Together with Strength/Lust, the podcaster mentioned the Prince of Wands and a third card which he first identified as the Lovers, then said he couldn't remember, and finally said might have been the Priestess. My own "Reading for 2022" had identified Harris with Strength and Biden with the Page of Wands. There is no Page of Wands in the Crowley deck; instead of the usual court-card scheme (King, Queen, Knight, Page), Crowley's courts consist of Knight, Queen, Prince, and Princess. It is the Princess that is most often considered to correspond to the Page in other decks, but a female Princess can hardly represent a male figure like Biden -- so if I wanted to "duplicate" my Page of Wands reading using the Crowley deck, the Prince of Wands would be the nearest equivalent.
Recall that in my own readings, one of the cards for the presidency showed a man and woman with a lion's head, and one of the cards for Harris showed a woman with a lion.
In a singularly appropriate twist, it turns out that the Prince of Wands -- nearest Crowley equivalent to one of the cards I drew for Biden -- shows a man with a lion.
As for the other cards mentioned, Crowley's Lovers shows an interracial marriage, which syncs with Harris in a broad way (she has an Indian mother, a Jamaican mulatto father, and a Jewish husband), but it was the Priestess that really blew my mind.
In my 2020 "Inauguration Day Reading," I drew the Rider-Waite High Priestess card, which seemed to show Harris's swearing in -- a woman with her left hand on the Bible, with "JB" (Joe Biden) standing in the background.
In that post, I mentioned that the Golden Dawn associated the High Priestess with the Hebrew letter gimel, a letter which is often said to represent a camel (suggesting Kamala).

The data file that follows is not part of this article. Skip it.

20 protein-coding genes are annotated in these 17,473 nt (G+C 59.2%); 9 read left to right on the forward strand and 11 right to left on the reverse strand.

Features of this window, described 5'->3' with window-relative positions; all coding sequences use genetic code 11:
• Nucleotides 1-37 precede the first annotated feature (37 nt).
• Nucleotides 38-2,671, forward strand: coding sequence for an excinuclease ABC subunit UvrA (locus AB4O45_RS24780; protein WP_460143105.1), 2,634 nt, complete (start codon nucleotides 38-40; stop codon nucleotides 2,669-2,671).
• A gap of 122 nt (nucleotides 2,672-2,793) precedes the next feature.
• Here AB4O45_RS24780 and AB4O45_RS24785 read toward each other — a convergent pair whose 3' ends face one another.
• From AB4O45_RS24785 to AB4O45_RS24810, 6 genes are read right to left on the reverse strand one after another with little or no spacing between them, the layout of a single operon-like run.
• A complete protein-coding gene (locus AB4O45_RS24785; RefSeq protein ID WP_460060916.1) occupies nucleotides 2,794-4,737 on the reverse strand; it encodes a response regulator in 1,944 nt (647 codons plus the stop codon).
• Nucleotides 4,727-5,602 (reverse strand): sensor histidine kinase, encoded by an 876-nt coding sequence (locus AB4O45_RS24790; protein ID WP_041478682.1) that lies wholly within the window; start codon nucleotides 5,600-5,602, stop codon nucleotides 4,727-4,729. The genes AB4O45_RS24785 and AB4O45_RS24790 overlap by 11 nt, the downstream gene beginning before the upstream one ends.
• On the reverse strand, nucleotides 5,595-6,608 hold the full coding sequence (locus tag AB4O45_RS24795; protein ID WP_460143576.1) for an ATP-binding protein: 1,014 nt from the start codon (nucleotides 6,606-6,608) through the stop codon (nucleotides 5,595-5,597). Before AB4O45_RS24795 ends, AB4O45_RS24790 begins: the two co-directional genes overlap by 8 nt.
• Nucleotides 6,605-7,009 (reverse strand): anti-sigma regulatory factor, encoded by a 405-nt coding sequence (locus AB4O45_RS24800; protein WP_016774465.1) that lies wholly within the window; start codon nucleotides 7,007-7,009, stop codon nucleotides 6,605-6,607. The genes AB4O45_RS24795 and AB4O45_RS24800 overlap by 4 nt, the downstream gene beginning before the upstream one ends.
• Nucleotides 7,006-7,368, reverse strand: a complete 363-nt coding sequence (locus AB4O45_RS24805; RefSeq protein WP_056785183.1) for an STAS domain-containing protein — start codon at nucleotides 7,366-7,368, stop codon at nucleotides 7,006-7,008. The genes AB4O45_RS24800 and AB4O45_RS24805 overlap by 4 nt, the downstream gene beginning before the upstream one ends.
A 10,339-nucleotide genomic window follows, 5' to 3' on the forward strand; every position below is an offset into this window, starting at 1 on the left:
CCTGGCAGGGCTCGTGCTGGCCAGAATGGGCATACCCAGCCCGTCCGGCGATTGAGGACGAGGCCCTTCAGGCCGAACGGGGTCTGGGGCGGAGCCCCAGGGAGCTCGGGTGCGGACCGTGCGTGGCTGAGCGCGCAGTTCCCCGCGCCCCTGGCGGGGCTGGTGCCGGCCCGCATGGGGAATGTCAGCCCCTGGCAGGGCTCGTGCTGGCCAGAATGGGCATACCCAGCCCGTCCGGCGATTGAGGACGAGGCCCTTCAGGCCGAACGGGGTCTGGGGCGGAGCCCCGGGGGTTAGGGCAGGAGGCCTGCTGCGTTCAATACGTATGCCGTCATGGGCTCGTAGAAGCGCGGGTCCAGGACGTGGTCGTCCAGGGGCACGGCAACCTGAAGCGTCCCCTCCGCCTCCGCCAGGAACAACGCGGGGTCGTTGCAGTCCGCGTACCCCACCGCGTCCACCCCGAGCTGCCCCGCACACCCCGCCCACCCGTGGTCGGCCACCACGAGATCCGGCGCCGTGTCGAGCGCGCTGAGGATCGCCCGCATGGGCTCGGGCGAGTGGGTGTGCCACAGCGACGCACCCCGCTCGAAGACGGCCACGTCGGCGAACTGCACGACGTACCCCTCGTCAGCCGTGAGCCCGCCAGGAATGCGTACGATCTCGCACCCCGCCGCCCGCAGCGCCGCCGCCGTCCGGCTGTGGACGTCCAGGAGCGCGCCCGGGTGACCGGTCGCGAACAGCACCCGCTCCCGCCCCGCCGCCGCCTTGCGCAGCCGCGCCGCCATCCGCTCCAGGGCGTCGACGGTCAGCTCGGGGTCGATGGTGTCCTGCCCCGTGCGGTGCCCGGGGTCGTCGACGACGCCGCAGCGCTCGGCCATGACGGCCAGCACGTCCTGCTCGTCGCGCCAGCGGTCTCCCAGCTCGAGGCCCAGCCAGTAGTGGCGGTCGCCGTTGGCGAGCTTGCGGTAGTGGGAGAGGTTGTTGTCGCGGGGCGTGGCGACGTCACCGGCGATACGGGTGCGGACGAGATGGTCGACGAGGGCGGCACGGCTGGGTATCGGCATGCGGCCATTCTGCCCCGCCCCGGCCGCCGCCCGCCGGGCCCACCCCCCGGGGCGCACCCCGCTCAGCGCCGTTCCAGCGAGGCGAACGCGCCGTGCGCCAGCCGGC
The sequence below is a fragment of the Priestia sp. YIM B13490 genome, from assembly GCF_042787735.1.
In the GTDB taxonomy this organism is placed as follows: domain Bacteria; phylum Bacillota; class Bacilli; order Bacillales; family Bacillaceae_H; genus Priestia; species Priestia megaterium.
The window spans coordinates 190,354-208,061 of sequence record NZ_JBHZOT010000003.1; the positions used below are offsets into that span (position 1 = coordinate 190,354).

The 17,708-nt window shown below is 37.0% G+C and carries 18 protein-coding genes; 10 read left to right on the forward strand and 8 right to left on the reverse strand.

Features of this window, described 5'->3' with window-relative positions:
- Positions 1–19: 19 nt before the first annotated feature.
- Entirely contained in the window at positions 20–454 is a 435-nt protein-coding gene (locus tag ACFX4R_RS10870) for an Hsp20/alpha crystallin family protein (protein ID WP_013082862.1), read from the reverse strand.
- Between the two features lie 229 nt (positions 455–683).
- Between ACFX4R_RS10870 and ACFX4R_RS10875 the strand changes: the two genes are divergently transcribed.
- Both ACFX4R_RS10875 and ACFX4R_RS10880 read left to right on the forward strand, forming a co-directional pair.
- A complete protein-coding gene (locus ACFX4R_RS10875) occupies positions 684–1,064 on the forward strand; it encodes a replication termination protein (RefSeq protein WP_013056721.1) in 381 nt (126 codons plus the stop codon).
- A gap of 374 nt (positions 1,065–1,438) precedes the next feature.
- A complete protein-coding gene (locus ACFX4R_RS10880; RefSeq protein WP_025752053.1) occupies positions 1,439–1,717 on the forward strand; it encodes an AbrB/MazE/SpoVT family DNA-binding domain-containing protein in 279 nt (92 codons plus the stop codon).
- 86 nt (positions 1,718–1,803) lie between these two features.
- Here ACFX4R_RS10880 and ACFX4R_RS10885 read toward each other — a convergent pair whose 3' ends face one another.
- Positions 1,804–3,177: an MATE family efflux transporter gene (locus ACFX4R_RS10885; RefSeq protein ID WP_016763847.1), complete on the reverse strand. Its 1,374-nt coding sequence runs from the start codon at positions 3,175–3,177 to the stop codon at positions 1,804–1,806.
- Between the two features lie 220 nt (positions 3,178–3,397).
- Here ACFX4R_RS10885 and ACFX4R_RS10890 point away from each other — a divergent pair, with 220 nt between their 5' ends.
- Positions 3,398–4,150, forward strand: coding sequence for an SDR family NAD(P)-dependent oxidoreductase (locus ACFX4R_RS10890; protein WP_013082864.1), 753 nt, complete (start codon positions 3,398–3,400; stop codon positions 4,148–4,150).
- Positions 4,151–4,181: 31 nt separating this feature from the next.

In my "Reading for 2022," I also identified Harris with one of the figures on the Rider-Waite Devil card: a woman with a bunch of grapes growing from her tail.
So imagine my surprise when I looked up Crowley's Priestess card and found that it features this little detail.
That's right, among the clutter in the foreground of the card there is a camel next to a bunch of grapes! Waite and others may have thought of this trump as corresponding to gimel and thus to the camel, but who actually explicitly painted a camel on the card? Who? I emphasize once again that, though we call it the "Crowley deck," both the concept (Crowley had originally wanted to do a traditional Marseille-style deck) and the artwork itself were actually the work of a woman named Harris -- Frieda Harris, who incidentally moved to India shortly before her death.
I end with an irrelevant anecdote, for no other reason than that the story about Grays leaving out Tarot cards made me think of it.
One morning, somewhere in the 2007-2009 range (based on where I was living at the time), I got up, came downstairs, and found a big chunk of white styrofoam sitting in the exact center of the dining room table. It was about the size of a hen and was ragged around the edges, as if it had been torn from a much larger piece.
There were only two people living in that apartment: me and my wife, who suffers from such an extreme phobia of styrofoam that it would essentially have been physically impossible for her to have put it there herself. And I didn't do it. We kept our door locked all the time, and no one else had a key. So . . .